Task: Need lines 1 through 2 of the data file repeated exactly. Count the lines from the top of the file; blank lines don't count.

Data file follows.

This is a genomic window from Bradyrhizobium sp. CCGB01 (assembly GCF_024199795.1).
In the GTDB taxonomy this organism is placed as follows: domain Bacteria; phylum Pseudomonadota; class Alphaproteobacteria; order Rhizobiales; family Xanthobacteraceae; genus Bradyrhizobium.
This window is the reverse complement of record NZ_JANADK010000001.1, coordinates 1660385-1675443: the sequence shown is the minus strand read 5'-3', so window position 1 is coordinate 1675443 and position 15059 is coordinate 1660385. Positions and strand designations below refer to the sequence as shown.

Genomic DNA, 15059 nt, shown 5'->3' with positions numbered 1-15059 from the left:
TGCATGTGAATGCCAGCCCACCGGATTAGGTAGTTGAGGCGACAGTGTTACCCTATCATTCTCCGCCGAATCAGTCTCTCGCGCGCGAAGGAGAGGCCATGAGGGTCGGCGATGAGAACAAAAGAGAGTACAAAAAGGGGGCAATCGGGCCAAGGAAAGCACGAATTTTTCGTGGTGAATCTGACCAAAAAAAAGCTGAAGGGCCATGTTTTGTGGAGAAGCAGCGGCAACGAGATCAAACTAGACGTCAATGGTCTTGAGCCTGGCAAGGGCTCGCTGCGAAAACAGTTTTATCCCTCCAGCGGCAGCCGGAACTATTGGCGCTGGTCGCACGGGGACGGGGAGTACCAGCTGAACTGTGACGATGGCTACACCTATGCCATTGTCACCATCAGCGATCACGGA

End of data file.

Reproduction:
This is a genomic window from Bradyrhizobium sp. CCGB01 (assembly GCF_024199795.1).
In the GTDB taxonomy this organism is placed as follows: domain Bacteria; phylum Pseudomonadota; class Alphaproteobacteria; order Rhizobiales; family Xanthobacteraceae; genus Bradyrhizobium.